By identifying overlaps between environmental and corporate interests, and forming multi million-dollar partnerships with international companies, Mark Tercek of the Nature Conservancy is seeking to change the relationship between big business and the environment. He’s also trying to save the planet in ways that charity alone can’t achieve.
What’s the Big Idea?
How do you get people to care about the environment? Nalgene bottles and woven hemp grocery bags are a start, but major conservation projects – like saving entire watersheds and rainforests – require a serious, collective commitment of resources to see through. You need money, time, and sustained energy, things that people – no matter their ideological sympathies – are reluctant to part with even at the best of times, let alone in the midst of a global recession.
The Nature Conservancy, by far the leading and most trusted conservation agency in the world, was hit hard by the crisis. Like most nonprofits, its heavy dependence on charitable donations leaves it vulnerable to fluctuations in people’s (and corporations’) cash reserves.
In 2008, faced with serious financial concerns, TNC brought in Mark Tercek as President and CEO. Tercek – Goldman Sachs’ former champion of green corporate initiatives – saw untapped opportunities in the corporate world for lasting environmental partnerships. Convincing companies like Coca Cola to invest heavily in, say, watershed conservation, is often a matter of demonstrating how such projects can benefit their bottom line.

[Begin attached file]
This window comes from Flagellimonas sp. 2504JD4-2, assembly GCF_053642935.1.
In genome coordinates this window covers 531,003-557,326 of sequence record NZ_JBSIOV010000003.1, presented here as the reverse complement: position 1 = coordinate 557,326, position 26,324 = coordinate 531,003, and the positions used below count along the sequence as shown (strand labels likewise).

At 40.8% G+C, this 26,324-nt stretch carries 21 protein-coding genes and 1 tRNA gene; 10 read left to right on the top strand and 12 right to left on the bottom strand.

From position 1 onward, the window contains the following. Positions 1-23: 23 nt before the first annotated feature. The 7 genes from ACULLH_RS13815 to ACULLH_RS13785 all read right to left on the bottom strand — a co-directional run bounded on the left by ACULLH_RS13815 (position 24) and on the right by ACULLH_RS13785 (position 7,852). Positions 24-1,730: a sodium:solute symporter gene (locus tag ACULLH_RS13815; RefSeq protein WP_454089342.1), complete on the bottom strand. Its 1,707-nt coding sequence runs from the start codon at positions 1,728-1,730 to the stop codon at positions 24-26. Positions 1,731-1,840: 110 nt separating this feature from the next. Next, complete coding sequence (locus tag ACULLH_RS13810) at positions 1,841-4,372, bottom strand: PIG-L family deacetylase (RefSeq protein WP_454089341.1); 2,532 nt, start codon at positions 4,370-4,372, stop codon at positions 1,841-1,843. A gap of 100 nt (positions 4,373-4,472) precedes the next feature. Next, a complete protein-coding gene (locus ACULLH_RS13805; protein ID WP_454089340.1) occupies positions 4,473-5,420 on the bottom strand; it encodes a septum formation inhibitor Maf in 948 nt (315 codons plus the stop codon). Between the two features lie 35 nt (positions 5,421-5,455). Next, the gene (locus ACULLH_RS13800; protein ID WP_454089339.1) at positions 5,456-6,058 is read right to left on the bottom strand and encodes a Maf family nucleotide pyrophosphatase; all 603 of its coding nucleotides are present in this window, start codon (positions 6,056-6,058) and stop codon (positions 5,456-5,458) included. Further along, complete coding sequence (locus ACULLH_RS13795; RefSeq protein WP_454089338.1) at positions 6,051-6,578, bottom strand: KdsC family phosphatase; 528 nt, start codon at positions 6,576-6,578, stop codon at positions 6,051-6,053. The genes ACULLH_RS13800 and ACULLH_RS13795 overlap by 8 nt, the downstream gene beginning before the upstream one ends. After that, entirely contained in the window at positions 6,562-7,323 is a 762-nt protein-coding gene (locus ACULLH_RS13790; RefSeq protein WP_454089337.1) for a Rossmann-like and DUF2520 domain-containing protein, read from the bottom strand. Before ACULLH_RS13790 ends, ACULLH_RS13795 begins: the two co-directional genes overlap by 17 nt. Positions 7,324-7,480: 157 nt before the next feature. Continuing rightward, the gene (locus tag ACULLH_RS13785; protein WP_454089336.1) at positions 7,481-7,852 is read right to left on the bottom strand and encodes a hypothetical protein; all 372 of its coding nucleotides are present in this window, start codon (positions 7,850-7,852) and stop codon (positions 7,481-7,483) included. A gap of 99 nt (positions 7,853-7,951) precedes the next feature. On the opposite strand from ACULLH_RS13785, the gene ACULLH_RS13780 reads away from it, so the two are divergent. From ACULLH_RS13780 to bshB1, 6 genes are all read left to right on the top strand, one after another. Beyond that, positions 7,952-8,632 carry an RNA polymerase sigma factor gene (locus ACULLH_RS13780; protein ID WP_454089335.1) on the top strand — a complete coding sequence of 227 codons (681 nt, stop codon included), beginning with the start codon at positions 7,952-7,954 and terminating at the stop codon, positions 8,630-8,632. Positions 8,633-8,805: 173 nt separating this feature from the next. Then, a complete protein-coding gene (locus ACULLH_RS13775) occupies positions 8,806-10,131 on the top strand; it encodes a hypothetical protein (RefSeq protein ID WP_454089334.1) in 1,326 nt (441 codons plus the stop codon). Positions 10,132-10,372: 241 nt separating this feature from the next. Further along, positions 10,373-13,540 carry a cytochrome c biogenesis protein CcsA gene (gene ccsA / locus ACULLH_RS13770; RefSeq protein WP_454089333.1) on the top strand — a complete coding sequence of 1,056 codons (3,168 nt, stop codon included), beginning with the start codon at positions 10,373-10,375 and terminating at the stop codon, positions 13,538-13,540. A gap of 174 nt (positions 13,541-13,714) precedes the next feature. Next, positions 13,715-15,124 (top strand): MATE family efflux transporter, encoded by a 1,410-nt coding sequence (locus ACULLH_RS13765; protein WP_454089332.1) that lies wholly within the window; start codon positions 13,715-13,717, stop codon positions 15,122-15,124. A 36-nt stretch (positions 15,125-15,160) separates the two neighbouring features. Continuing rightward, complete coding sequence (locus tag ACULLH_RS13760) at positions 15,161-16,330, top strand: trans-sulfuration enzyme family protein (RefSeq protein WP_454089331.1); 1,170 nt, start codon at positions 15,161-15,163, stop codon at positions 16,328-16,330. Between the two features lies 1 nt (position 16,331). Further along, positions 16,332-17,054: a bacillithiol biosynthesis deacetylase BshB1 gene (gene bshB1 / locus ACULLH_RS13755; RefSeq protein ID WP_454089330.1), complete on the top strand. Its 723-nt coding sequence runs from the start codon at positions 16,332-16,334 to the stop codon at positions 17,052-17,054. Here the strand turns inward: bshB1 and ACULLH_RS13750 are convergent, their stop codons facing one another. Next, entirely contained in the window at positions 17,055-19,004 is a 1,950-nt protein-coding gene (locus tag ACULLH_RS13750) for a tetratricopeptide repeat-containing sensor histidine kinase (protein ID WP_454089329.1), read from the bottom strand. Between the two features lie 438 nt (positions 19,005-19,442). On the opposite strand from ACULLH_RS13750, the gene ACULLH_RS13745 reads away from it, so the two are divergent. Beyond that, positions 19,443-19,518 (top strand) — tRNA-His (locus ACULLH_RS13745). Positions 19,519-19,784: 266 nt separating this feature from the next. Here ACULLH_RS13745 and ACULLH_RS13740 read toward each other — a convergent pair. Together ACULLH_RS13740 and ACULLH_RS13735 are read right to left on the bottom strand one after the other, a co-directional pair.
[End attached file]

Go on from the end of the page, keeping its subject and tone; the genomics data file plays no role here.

While some environmentalists see corporate interests as antithetical to their own, Tercek believes that such partnerships benefit both the environment and the global economy, and reflect a necessary balance between what the planet needs from us and what we need from the planet.
Mark Tercek: So that’s our business. More and more it’s navigating forward trying to balance on the one hand what people need through economic growth and on the other hand, what people need from healthy ecosystems. And you’ll see people like the Nature Conservancy therefore working with some strange bedfellows. We have partnerships today with people like Dow Chemical, Rio Tinto, China’s Three Gorges Dam Company. Lots of people say to me, “why would the Nature Conservancy ever work with companies like that?” And I say, “Why not?” Those are indeed the very companies whose behavior we need to guide and influence so that we can move forward and again, achieve the economic growth and the protection of the natural systems that humankind requires.
The question is whether the danger posed by such partnerships to environmental initiatives that don’t happen to benefit any major corporation’s bottom line, or that stand in the way of a partner corporation’s interests, outweighs the good they can achieve.
That is, should non-profits like TNC avoid these partnerships entirely, for fear of conflicts of interest or corruption of their core principles? For example, what happens when a close TNC partner wants to drill for oil on Conservancy-protected land? Alternatively, what kinds of safeguards could organizations like TNC build in to guide them through these ethical grey areas? These are legitimate questions, and need to be asked in an ongoing and serious way both within and outside of conservation organizations.
But global businesses are here to stay, they’re essential drivers of the world economy, and one way or another, they are going to continue to impact the planet in a significant way. If managed intelligently, efforts like Tercek’s with the Nature Conservancy may succeed in funding ambitious environmental projects that would otherwise remain on the drafting table, and transforming the way industry understands its relationship with the Earth.
This post is part of the series Re-envision, sponsored by Toyota.
Photo credits (in order of appearance): Mark Godfrey © 2008 The Nature Conservancy, © Jeff MacMillan for The Nature Conservancy, Erika Nortemann/© 2010 The Nature Conservancy, © Greg Miller, Erika Nortemann/© 2010 The Nature Conservancy, Erika Nortemann/© 2010 The Nature Conservancy, Erika Nortemann/© 2010 The Nature Conservancy, Erika Nortemann/© 2010 The Nature Conservancy, Mark Godfrey © 2008 The Nature Conservancy, ©Ami Vitale, ©Ami Vitale
Thumbnail Image credit: Shutterstock.com